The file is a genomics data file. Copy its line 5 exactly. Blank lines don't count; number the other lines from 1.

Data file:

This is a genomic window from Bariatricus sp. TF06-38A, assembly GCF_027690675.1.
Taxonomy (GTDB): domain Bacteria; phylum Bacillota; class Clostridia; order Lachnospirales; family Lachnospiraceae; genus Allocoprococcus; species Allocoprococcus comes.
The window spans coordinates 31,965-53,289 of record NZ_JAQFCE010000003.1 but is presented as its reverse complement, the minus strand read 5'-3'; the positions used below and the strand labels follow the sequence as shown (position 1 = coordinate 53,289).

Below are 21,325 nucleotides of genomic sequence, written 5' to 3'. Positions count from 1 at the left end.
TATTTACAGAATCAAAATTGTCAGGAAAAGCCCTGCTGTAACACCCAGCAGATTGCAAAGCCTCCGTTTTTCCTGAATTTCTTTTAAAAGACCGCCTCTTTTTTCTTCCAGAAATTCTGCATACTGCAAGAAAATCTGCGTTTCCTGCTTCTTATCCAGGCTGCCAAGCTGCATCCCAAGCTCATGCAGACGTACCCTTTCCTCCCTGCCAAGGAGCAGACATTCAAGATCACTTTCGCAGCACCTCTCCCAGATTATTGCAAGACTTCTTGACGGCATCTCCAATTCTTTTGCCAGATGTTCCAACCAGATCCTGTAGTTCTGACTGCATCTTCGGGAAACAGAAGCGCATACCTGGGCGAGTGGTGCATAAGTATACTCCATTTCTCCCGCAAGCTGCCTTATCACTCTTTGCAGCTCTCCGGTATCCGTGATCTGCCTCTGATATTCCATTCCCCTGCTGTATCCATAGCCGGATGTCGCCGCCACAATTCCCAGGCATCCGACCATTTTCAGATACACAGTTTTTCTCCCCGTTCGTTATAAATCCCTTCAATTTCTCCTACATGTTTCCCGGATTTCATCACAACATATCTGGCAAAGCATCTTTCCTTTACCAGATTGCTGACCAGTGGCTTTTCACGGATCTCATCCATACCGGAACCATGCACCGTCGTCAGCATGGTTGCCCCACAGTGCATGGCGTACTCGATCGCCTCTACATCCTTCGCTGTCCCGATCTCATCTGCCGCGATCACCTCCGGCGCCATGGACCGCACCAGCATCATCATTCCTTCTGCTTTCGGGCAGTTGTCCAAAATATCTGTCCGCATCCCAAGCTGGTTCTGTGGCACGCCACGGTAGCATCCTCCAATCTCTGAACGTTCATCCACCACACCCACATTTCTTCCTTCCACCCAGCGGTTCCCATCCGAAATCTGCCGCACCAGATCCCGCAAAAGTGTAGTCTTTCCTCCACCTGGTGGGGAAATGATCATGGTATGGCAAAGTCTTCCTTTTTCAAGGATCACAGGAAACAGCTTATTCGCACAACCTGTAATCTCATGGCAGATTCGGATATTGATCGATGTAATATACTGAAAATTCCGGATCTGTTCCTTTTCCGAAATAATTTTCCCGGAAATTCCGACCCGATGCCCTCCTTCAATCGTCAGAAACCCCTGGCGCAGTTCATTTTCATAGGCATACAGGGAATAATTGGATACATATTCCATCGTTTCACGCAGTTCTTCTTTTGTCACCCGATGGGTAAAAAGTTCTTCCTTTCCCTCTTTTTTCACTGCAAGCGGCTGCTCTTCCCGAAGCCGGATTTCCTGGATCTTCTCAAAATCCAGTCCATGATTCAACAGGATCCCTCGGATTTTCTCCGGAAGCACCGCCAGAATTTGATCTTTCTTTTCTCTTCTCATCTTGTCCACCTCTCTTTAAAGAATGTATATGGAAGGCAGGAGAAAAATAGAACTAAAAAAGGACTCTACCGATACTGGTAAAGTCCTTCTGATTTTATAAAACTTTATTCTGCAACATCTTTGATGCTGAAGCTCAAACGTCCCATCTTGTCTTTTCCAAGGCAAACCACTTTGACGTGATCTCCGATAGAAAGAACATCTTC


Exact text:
TATTTACAGAATCAAAATTGTCAGGAAAAGCCCTGCTGTAACACCCAGCAGATTGCAAAGCCTCCGTTTTTCCTGAATTTCTTTTAAAAGACCGCCTCTTTTTTCTTCCAGAAATTCTGCATACTGCAAGAAAATCTGCGTTTCCTGCTTCTTATCCAGGCTGCCAAGCTGCATCCCAAGCTCATGCAGACGTACCCTTTCCTCCCTGCCAAGGAGCAGACATTCAAGATCACTTTCGCAGCACCTCTCCCAGATTATTGCAAGACTTCTTGACGGCATCTCCAATTCTTTTGCCAGATGTTCCAACCAGATCCTGTAGTTCTGACTGCATCTTCGGGAAACAGAAGCGCATACCTGGGCGAGTGGTGCATAAGTATACTCCATTTCTCCCGCAAGCTGCCTTATCACTCTTTGCAGCTCTCCGGTATCCGTGATCTGCCTCTGATATTCCATTCCCCTGCTGTATCCATAGCCGGATGTCGCCGCCACAATTCCCAGGCATCCGACCATTTTCAGATACACAGTTTTTCTCCCCGTTCGTTATAAATCCCTTCAATTTCTCCTACATGTTTCCCGGATTTCATCACAACATATCTGGCAAAGCATCTTTCCTTTACCAGATTGCTGACCAGTGGCTTTTCACGGATCTCATCCATACCGGAACCATGCACCGTCGTCAGCATGGTTGCCCCACAGTGCATGGCGTACTCGATCGCCTCTACATCCTTCGCTGTCCCGATCTCATCTGCCGCGATCACCTCCGGCGCCATGGACCGCACCAGCATCATCATTCCTTCTGCTTTCGGGCAGTTGTCCAAAATATCTGTCCGCATCCCAAGCTGGTTCTGTGGCACGCCACGGTAGCATCCTCCAATCTCTGAACGTTCATCCACCACACCCACATTTCTTCCTTCCACCCAGCGGTTCCCATCCGAAATCTGCCGCACCAGATCCCGCAAAAGTGTAGTCTTTCCTCCACCTGGTGGGGAAATGATCATGGTATGGCAAAGTCTTCCTTTTTCAAGGATCACAGGAAACAGCTTATTCGCACAACCTGTAATCTCATGGCAGATTCGGATATTGATCGATGTAATATACTGAAAATTCCGGATCTGTTCCTTTTCCGAAATAATTTTCCCGGAAATTCCGACCCGATGCCCTCCTTCAATCGTCAGAAACCCCTGGCGCAGTTCATTTTCATAGGCATACAGGGAATAATTGGATACATATTCCATCGTTTCACGCAGTTCTTCTTTTGTCACCCGATGGGTAAAAAGTTCTTCCTTTCCCTCTTTTTTCACTGCAAGCGGCTGCTCTTCCCGAAGCCGGATTTCCTGGATCTTCTCAAAATCCAGTCCATGATTCAACAGGATCCCTCGGATTTTCTCCGGAAGCACCGCCAGAATTTGATCTTTCTTTTCTCTTCTCATCTTGTCCACCTCTCTTTAAAGAATGTATATGGAAGGCAGGAGAAAAATAGAACTAAAAAAGGACTCTACCGATACTGGTAAAGTCCTTCTGATTTTATAAAACTTTATTCTGCAACATCTTTGATGCTGAAGCTCAAACGTCCCATCTTGTCTTTTCCAAGGCAAACCACTTTGACGTGATCTCCGATAGAAAGAACATCTTC